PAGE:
'Annie' Director Will Gluck Worried He'd 'Ruin a Lot of Kids' Childhoods'
'It's a much different movie, but it's all rooted in the same story,' he says at Billboard/THR Film & TV Music Conference.
"I was very scared going in to this, if I was going to ruin a lot of kids' childhoods," Will Gluck, director, producer and screenwriter of the new Annie remake told an audience at the Billboard and Hollywood Reporter Film & TV Conference on Thursday (Nov. 6). "A lot of people who love Annie were Annie, their sisters were Annie, their moms were Annie, they have this memory of being Annie when they put it on stage in middle school. So we didn't want to touch that memory, we wanted to create our own. And I hope we did it."
Alongside the film's musical director, Matt Sullivan, Gluck spoke with Billboard correspondent Megan Buerger about updating the classic film and stage musical for modern times, most notably reworking the classic songs with Sia and producer Greg Kurstin.
"There are songs that people love in the show," said Sullivan, who's become Hollywood's go-to guy on music films, including recently Saving Mr. Banks, Begin Again and Dreamgirls. "So we knew there were a couple that really needed to stay pretty close to what they were, like 'Tomorrow,' 'Maybe,' 'Hard Knock Life,' so those we kept pretty close to the original but with the updated 2014-pop-really-energetic-percussive vibe to them, but still treating the melodies the same so when kids are singing along it doesn't take a left turn on them. And some of the other songs we took a little more liberty with, with the melody and some of the lyrics to make it fit into our story and tell a dialogue."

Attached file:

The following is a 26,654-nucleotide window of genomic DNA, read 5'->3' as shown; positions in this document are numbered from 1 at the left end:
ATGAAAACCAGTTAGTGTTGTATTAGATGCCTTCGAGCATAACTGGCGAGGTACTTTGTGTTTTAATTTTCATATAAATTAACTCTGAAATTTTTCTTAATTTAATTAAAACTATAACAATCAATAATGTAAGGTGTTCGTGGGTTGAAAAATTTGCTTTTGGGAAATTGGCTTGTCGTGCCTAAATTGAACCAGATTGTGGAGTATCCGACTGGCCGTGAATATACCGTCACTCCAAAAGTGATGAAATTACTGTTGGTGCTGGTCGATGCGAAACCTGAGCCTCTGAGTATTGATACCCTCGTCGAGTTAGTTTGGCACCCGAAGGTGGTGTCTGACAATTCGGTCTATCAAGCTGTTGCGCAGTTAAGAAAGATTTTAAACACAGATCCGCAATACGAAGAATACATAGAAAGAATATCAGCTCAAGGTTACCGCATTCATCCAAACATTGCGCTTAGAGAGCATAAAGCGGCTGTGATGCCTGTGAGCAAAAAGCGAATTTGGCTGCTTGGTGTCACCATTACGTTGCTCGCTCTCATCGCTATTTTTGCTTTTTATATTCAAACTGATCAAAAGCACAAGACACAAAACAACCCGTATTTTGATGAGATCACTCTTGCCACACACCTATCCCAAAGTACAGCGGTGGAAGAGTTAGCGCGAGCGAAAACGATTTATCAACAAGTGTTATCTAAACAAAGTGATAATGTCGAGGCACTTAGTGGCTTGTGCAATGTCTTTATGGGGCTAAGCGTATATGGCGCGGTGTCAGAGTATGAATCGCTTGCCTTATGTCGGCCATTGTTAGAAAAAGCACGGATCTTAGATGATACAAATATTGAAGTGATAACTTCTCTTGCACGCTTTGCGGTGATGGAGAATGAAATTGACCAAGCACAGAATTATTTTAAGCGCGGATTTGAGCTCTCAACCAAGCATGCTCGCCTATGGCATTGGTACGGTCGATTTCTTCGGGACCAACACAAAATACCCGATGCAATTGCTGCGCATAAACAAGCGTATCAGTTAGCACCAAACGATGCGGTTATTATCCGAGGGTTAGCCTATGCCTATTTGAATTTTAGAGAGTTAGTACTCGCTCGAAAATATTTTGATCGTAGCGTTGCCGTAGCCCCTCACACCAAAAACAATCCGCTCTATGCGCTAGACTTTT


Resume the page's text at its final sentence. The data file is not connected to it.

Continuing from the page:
"Annie is about Depression-era, FDR and Herbert Hoover -- not too interesting for the kids these days," added Gluck. "So we decided to get rid of all that and make it take place in 2014. And with the story, the lyrics had to change. And when we changed the lyrics, then the melodies changed along with it. So it's a much different movie, but it's all rooted in the same story."
Gluck and Sullvian spoke to how amazingly quick Sia and Kurstin were in writing the songs for the movie, comparing the process to magic, where they would send over a new, updated version in a matter of hours. Once they heard their take on the song "Little Girls," Sullivan said they knew it was the right fit, exclaiming, "That's the sound of the movie."
The conference session included early looks at the film, including notably a clip of the fan-favorite track "It's a Hard Knock Life," which Gluck and Sullivan used as an example of how they were committed to making the music fit relatively seamlessly into the film without abrupt starts and stops of songs. "No one ever breaks out into a song and dances in this movie," said Gluck. "There's no breaking out into singing. And if someone sings and dances in this movie, someone else is going to comment on it."
For "It's a Hard Knock Life," the song stays fairly true to the original, only the rhythm is emphasized to make an almost hip-hop beat, using natural sounds to the scene, including mops, foot stomping and hand clapping as the orphan girls clean their bedroom in the film. "It's not too different from what you've heard of, but it's our interpretation of it," said Gluck.
Despite their undertaking of making this Annie different from the original musical and 1982's beloved film adaptation, Gluck and Sullivan were ready to praise their source material.
"Because of the original Annie, we kind of started on third base with the great melodies and the lyrics, so we just kind of took it home," said Gluck. "But when you start with such a good base, it's easier than having to start from scratch."